By Jeff Deal
The 4,200 folks who turned out for this year’s Music on the Mountaintop (MOTM)raised $5,000 for community driven renewable energy.
The August festival in Boone, N.C. hosted stellar performances by four-time Grammy Award winner Sam Bush and music favorites Acoustic Syndicate and Kellar Williams.
The Appalachian Institute for Renewable Energy (AIRE)—an organization that promotes and cultivates community-developed renewable energy in Appalachia— received the contribution as part of its recognition as the “Featured Non-Profit” by this year’s Music on the Mountaintop Festival.
“AIRE’s mission inspires us,” said Music on the Mountaintop creator and Executive Director Jimmy Hunt. “We look up to their progressive attitude and we’re proud to be a part of Appalachia’s Green Business Future and Community.”
In addition to its generous support of renewable energy in Appalachia, this year’s 2nd Annual Music on the Mountaintop—voted the Greenest Music Festival for 2009 by Blue Ridge Outdoor Magazine—also:
• recycled 1,900 lbs of alumunium cans – 75% of the festival’s total waste
• showcased over 25 non-profit organizations, specializing in environmental stewardship, renewable energy and social justice
• attracted tourists from 35 U.S. States and Canada to the N.C. mountains
• partnered with River and Earth, a local outdoor adventure business, to offer free public transportation from Boone, N.C. to the festival
• supported local businesses by contracting and partnering with neighborhood and regional enterprises whenever possible for services and goods required to produce the festival
“This year’s festival was a huge success!” said 25 year old entrepreneur Hunt. “After the first [festival], we wanted to step up our green initiatives- recycling, proper composting, and lowering our carbon footprint—and luckily for us, the town … really supported our efforts.”
“Our goal is not to be the biggest or most well known event; rather we strive to have the most well produced and sustainable festival in the country.”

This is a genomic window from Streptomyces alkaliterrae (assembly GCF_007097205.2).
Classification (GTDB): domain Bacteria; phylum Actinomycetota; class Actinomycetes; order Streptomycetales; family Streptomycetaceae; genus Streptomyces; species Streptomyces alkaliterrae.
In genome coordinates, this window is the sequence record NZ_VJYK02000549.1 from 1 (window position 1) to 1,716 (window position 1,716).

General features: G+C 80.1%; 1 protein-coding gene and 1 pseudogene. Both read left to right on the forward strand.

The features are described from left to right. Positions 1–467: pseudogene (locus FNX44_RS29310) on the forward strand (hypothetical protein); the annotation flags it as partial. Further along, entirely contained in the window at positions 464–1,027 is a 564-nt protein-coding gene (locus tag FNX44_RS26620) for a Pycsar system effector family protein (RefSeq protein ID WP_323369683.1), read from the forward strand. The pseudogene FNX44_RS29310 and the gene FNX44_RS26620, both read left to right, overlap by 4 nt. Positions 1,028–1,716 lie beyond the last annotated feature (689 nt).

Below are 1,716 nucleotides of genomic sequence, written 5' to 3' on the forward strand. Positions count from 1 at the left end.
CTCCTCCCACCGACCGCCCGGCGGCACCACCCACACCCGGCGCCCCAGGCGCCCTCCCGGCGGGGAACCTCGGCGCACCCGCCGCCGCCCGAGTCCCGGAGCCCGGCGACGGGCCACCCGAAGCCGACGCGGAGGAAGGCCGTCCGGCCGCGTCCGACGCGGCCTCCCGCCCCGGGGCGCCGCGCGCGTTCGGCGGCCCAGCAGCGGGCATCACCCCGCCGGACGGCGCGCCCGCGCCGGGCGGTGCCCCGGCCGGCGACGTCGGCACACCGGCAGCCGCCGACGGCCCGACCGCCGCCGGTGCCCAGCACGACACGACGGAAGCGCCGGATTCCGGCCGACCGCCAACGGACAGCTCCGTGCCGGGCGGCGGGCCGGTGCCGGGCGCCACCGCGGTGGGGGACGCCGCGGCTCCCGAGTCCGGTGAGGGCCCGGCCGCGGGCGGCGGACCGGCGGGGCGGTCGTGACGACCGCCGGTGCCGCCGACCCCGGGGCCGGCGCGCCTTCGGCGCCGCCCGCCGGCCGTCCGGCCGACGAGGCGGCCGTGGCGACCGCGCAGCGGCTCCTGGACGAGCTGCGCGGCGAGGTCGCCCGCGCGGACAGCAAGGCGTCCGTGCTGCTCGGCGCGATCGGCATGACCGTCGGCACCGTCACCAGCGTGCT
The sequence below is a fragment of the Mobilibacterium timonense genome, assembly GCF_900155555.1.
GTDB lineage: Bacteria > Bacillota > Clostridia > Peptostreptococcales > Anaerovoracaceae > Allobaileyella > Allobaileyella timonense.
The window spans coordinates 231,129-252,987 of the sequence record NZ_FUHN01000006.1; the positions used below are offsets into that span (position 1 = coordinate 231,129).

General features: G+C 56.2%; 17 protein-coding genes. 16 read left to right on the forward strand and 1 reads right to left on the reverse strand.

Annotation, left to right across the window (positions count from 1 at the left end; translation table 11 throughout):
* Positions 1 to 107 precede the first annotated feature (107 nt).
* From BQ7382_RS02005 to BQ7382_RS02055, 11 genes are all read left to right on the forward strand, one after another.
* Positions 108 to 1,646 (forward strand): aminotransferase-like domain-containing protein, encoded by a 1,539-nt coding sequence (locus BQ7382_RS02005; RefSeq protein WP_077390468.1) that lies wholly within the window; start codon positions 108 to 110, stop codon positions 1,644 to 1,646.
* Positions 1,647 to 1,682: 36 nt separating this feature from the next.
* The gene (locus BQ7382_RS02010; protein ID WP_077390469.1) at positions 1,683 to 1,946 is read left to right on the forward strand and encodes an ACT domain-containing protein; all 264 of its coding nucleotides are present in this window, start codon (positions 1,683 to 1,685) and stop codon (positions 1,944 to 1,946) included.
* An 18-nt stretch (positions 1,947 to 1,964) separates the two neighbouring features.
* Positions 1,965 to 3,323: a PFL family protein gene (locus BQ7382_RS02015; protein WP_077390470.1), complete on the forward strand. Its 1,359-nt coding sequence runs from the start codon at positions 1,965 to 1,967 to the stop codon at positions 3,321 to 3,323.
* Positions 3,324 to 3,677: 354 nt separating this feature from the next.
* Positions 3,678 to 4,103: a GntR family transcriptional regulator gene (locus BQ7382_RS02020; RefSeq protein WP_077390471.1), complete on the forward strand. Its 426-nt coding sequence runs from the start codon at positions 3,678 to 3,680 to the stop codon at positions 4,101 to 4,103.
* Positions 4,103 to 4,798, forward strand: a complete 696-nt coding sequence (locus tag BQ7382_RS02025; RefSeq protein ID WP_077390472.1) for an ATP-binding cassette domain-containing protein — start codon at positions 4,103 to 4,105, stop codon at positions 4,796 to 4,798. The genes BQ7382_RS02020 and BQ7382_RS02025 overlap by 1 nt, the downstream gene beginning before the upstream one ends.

If you missed this year’s Music on the Mountaintop – don’t worry! The folks at MOTM invite you to the 3rd Annual Music on the Mountaintop Festival in August 2010 for more good times and good works!
For more info, visit www.aire-nc.org or www.musiconthemountaintop.com.
iLoveMountains Is In GOOD Company
iLoveMountains.org, a website dedicated to the issue of mountaintop removal, was named one of the “Good 100,” a list sponsored by GOOD magazine to acknowledge organizations, projects and individuals who are striving to improve the planet.
The website was created by Appalachian Voices for the Alliance for Appalachia—an umbrella organization of 13 groups working to end mountaintop removal coal mining in Appalachia. The site features a number of Google Maps and Google Earth tools including the My Connection tool, which allows visitors to determine if they are using mountaintop removal by typing in their zip code.
According to GOOD, “The website iLoveMountains.org is providing people with the resources to fight mountaintop-removal mining in Appalachia…[it] shows how the energy we use is connected to mountaintop removal, and connects people with their lawmakers to lobby for change.”
GOOD, launched in September 2006, produces a website, videos, live events and a print magazine with a mission to “provide content, experiences, and utilities to serve [the people, businesses, and NGO’s moving the world forward].” GOOD has collected praise for its unique editorial perspective and fresh visual aesthetic.
Students Protest Naming Dorm After Coal
Despite student and faculty protests, a new dorm at the University of Kentucky will bear the name “Wildcat Coal Lodge” per a request by funders from Alliance Coal.
The request was part of Alliance Coal CEO Joseph Craft’s stipulation for a $7 million donation to build a new dorm for the men’s basketball team. In a 16-3 vote, the university’s board of trustees approved incorporating the word “coal” in the building’s name.
The three voters opposed to the decision included Robynn Pease, the representative for university staff, Ernie Yanarella, a faculty representative, and Ryan Smith, the student government president,
“There were a lot of students that were opposed to this for a variety of different reasons,” said Smith. “Some for the selling of tradition, some for the precedent that it sets, and some students and individuals were upset because of the stigma associated with coal in the state.”
“From my perspective, I am a representative of the student body and I needed to represent the people that I serve,” Smith said.
A Race for the Mountains
The High Country Conservancy’s 10th Annual Stick Boy Mayview Madness 5K Race on Nov. 7 was the biggest it has been in its decade-long history. In an effort to raise money and awareness for the Appalachian mountains, 190 runners took to the streets of downtown Blowing Rock, N.C., bringing in over $5,500.
The High Country Conservancy is a non-profit land trust that was founded in 1997 to protect Appalachia’s natural resources. The organization has worked with landowners to create 32 conservation easements, preserving 1,805 acres in Avery, Ashe and Watauga Counties in northwestern North Carolina. They group has also used funds to purchase 20 properties for conservation, including one covering 945 acres.